Full spectrum of clonal haematopoiesis-driver mutations in chronic heart failure and their associations with mortality

  • Aims: Somatic mutations in haematopoietic stem cells can lead to the clonal expansion of mutated blood cells, known as clonal haematopoiesis (CH). Mutations in the most prevalent driver genes DNMT3A and TET2 with a variant allele frequency (VAF) ≥ 2% have been associated with atherosclerosis and chronic heart failure of ischemic origin (CHF). However, the effects of mutations in other driver genes for CH with low VAF (<2%) on CHF are still unknown. Methods and results: Therefore, we analysed mononuclear bone marrow and blood cells from 399 CHF patients by deep error-corrected targeted sequencing of 56 genes and associated mutations with the long-term mortality in these patients (3.95 years median follow-up). We detected 1113 mutations with a VAF ≥ 0.5% in 347 of 399 patients, and only 13% had no detectable CH. Despite a high prevalence of mutations in the most frequently mutated genes DNMT3A (165 patients) and TET2 (107 patients), mutations in CBL, CEBPA, EZH2, GNB1, PHF6, SMC1A, and SRSF2 were associated with increased death compared with the average death rate of all patients. To avoid confounding effects, we excluded patients with DNMT3A-related, TET2-related, and other clonal haematopoiesis of indeterminate potential (CHIP)-related mutations with a VAF ≥ 2% for further analyses. Kaplan–Meier survival analyses revealed a significantly higher mortality in patients with mutations in either of the seven genes (53 patients), combined as the CH-risk gene set for CHF. Baseline patient characteristics showed no significant differences in any parameter including patient age, confounding diseases, severity of CHF, or blood cell parameters except for a reduced number of platelets in patients with mutations in the risk gene set in comparison with patients without. However, carrying a mutation in any of the risk genes remained significant after multivariate cox regression analysis (hazard ratio, 3.1; 95% confidence interval, 1.8–5.4; P < 0.001), whereas platelet numbers did not. Conclusions: Somatic mutations with low VAF in a distinct set of genes, namely, in CBL, CEBPA, EZH2, GNB1, PHF6, SMC1A, and SRSF2, are significantly associated with mortality in CHF, independently of the most prevalent CHIP-mutations in DNMT3A and TET2. Mutations in these genes are prevalent in young CHF patients and comprise an independent risk factor for the outcome of CHF, potentially providing a novel tool for risk assessment in CHF.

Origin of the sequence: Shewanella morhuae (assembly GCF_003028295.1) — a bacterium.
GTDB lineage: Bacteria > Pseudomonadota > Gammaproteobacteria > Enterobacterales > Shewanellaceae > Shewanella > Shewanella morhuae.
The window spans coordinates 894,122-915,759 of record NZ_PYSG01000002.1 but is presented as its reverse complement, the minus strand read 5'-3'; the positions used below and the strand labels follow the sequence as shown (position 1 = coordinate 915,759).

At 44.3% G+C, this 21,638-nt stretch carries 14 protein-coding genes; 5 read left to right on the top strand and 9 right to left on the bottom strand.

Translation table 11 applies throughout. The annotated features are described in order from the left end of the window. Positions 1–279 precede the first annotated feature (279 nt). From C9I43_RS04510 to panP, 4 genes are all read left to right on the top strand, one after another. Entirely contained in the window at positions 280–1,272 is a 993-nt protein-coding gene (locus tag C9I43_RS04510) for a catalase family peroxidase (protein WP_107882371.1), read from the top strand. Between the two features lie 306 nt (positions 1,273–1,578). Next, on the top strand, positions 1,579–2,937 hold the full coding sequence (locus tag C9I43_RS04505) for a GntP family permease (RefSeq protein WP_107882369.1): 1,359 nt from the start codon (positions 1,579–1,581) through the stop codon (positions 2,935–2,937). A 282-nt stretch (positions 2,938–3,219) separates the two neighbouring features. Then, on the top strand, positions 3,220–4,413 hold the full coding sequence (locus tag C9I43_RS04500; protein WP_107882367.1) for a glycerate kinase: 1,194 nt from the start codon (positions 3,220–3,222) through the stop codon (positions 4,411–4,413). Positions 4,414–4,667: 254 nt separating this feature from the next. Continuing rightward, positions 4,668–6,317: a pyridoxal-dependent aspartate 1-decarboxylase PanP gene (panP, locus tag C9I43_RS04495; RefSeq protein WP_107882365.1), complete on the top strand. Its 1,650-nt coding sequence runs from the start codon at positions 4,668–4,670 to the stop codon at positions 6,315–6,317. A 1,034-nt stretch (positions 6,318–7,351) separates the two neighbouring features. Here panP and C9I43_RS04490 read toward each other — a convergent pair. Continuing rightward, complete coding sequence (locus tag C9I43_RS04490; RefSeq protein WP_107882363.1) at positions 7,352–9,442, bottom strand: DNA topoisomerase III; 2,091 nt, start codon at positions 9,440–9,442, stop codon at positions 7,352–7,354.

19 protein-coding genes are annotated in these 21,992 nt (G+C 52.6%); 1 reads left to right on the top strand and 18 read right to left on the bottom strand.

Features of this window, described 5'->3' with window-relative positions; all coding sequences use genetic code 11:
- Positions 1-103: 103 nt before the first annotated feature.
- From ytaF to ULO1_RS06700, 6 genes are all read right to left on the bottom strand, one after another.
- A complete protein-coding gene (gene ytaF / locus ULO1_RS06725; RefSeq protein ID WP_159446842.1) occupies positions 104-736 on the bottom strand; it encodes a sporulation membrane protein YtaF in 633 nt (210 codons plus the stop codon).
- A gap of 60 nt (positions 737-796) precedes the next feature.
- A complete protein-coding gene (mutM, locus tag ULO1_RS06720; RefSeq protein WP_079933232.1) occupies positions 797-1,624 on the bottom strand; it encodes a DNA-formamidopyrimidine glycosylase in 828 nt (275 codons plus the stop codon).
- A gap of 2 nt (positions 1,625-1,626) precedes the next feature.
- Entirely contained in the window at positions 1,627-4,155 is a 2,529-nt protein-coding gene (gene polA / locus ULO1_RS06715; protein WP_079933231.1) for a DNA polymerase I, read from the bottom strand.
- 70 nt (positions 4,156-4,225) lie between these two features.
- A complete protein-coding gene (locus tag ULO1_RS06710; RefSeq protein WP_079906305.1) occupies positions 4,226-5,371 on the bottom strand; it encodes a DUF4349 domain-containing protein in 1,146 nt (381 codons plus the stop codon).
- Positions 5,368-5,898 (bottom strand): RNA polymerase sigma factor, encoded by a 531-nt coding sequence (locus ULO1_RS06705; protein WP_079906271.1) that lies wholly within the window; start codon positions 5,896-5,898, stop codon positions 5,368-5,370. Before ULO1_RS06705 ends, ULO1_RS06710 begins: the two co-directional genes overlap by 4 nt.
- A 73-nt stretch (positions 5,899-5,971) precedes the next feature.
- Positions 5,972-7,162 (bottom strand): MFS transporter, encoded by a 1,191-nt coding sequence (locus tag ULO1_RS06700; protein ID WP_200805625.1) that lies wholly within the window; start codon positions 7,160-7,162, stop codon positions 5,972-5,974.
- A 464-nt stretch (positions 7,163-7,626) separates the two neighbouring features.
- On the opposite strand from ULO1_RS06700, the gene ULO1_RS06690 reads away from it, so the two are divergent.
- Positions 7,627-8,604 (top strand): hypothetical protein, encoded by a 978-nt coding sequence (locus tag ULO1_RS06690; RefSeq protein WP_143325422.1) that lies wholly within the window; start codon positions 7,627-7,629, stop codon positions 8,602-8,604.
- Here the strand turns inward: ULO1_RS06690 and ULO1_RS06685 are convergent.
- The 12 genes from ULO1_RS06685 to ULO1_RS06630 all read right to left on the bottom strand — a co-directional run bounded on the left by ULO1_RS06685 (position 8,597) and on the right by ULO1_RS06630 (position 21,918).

Author:Katharina C. Kiefer, Sebastian CremerGND, Evangelia Pardali, Birgit AßmusORCiDGND, Khalil Abou-El-ArdatORCiDGND, Klara Kirschbaum, Lena Dorsheimer, Tina Rasper, Alexander BerkowitschGND, Hubert ServeORCiDGND, Stefanie DimmelerORCiDGND, Andreas M. ZeiherORCiDGND, Michael A. RiegerORCiDGND
Parent Title (English):ESC heart failure
Place of publication:Chichester
Document Type:Article
Date of Publication (online):2021/03/28
Date of first Publication:2021/03/28
Publishing Institution:Universitätsbibliothek Johann Christian Senckenberg
Release Date:2021/08/09
Tag:age; blood cell mutations; clonal haematopoiesis; heart failure
Page Number:12
First Page:1873
Last Page:1884
Dewey Decimal Classification:6 Technik, Medizin, angewandte Wissenschaften / 61 Medizin und Gesundheit / 610 Medizin und Gesundheit
Licence (English):License LogoCreative Commons - Namensnennung-Nicht kommerziell 4.0